Huge Vesuvius Eruption Buried Town 2,000 Years Before PompeiiBreaking News
On the volcanic plains east of Naples, Italy, archaeologists have made an unusual discovery: thousands of prehistoric footprints in a layer of volcanic ash.
These footprints are just one of several archaeological finds indicating that the still-active Vesuvius is capable of far worse eruptions than anything disaster planners in nearby Naples are currently prepared for.
Vesuvius is best known as the volcano that buried the ancient Roman towns of Pompeii and Herculaneum in A.D. 79.
But the newly found footprints date to a prior eruption approximately 3,800 years ago.
Nobody knows how many people lived in the area at that time, but it might have been as many as 10,000, says Michael Sheridan, a geologist at the University at Buffalo, the State University of New York.
What is known is that everyone left in a hurry when the mountain erupted.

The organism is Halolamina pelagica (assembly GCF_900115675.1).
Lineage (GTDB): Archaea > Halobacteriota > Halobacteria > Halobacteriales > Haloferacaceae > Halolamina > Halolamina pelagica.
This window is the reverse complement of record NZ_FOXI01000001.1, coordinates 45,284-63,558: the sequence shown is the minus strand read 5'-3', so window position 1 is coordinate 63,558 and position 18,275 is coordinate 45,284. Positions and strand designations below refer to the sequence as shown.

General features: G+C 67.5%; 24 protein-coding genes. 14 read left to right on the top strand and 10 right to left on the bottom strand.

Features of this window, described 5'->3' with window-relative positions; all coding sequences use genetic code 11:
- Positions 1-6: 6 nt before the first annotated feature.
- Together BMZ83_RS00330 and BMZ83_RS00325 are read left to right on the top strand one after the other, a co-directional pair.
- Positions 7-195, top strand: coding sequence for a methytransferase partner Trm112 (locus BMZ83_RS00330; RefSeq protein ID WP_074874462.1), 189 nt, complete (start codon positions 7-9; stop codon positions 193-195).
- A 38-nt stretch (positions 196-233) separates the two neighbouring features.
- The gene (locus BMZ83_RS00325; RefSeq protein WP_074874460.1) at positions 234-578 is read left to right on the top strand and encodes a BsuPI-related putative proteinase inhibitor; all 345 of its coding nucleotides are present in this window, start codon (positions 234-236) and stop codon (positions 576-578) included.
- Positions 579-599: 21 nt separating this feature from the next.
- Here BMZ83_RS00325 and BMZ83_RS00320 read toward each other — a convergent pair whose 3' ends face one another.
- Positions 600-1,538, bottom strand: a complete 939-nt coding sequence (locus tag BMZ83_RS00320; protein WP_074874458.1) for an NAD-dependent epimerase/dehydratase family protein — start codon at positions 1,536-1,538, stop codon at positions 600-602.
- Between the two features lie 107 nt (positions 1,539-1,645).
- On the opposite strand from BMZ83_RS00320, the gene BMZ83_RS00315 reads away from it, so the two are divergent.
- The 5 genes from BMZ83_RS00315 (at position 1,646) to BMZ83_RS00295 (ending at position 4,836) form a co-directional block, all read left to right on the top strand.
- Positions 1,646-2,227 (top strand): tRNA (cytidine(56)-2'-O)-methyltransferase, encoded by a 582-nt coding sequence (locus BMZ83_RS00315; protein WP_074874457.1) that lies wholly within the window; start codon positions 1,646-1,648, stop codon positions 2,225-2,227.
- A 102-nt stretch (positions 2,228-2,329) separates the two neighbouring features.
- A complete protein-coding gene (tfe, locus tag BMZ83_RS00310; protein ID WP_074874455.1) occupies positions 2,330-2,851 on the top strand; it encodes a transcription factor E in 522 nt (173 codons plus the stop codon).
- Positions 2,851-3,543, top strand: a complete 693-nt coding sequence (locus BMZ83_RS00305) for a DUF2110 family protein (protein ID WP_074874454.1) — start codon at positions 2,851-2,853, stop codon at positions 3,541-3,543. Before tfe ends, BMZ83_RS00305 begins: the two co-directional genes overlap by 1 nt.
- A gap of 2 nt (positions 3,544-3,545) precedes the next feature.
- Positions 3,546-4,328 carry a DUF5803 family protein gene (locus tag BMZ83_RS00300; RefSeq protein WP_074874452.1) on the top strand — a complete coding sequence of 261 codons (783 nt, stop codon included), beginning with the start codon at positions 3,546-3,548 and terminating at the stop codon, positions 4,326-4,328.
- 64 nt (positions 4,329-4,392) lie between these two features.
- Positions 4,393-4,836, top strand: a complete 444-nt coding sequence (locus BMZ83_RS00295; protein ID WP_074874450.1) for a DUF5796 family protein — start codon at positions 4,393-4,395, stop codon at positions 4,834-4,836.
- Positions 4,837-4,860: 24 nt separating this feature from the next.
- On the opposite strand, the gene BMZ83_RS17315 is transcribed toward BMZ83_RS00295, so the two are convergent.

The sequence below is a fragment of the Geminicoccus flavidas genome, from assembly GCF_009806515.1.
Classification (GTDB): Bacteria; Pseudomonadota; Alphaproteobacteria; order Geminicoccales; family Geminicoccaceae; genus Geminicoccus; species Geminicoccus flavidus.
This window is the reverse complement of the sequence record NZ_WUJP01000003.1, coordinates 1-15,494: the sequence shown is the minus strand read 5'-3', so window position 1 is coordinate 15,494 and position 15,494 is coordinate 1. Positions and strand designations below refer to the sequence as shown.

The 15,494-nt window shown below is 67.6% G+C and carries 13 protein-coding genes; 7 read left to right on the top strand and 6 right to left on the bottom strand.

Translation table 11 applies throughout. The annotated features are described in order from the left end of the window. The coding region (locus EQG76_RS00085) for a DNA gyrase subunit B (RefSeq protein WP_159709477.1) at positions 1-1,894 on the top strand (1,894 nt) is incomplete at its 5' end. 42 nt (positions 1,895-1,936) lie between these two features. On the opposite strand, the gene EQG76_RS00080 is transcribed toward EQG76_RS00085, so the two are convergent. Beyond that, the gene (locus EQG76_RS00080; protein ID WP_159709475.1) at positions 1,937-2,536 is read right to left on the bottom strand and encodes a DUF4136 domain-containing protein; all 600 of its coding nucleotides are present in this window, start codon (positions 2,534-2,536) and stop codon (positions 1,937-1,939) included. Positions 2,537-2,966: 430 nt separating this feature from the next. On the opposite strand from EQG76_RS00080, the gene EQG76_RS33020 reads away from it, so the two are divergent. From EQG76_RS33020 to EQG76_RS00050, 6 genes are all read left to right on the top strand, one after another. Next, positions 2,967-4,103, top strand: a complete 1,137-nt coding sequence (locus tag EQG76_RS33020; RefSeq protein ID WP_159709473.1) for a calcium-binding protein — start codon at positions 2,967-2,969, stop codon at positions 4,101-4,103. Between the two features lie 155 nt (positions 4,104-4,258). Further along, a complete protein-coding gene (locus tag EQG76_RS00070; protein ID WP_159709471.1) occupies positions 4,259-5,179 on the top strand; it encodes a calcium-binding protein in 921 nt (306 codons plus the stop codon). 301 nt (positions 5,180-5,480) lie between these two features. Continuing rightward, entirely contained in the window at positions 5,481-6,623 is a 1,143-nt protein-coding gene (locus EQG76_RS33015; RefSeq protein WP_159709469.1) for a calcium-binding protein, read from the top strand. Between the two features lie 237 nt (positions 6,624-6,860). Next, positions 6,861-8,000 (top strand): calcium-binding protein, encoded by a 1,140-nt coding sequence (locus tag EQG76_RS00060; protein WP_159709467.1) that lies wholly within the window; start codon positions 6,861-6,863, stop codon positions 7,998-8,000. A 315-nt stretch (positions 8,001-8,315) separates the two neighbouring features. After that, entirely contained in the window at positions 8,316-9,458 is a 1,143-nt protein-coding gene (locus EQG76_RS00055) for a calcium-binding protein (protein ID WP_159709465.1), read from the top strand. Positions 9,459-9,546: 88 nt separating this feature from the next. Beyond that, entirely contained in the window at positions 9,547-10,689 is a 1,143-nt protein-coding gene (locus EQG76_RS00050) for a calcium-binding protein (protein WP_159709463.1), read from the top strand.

comments powered by Disqus
- Rubio Surges Into Second In New Hampshire
- Branstad Says Cruz Ran ‘Unethical’ Campaign
- Christie Highlights Santorum’s Endorsement of Rubio
- Portman Comes Out Against Trade Deal
- Megyn Kelly Gets a Book Deal
- A Big List of the Bad Things Clinton Has Done
- An Unambiguous Sign Sanders Won Last Night’s Debate
- Still Friends at the End
- Quote of the Day
- Trump Still Leads as Clinton Slips
- Clinton Can’t Shake Image as Wall Street’s Friend
- Maddow Doesn’t See Sanders Winning
- Why Does the Media Still Shield Chelsea Clinton?
- Bush Jokes His Mother May Have Abused Him
- Rubio Closes the Gap in New Hampshire
- Mary Beard, herself a bestselling author, wonders why more women historians aren't
- Princeton U. historian Imani Perry claims mistreatment in parking ticket arrest
- Retired historian George Dennison remains on the payroll at the U. of Montana while faculty are cut
- The Atlantic profiles exciting ways to teach history
- LDS Church has gone from 0 to 4 historians specializing in women’s history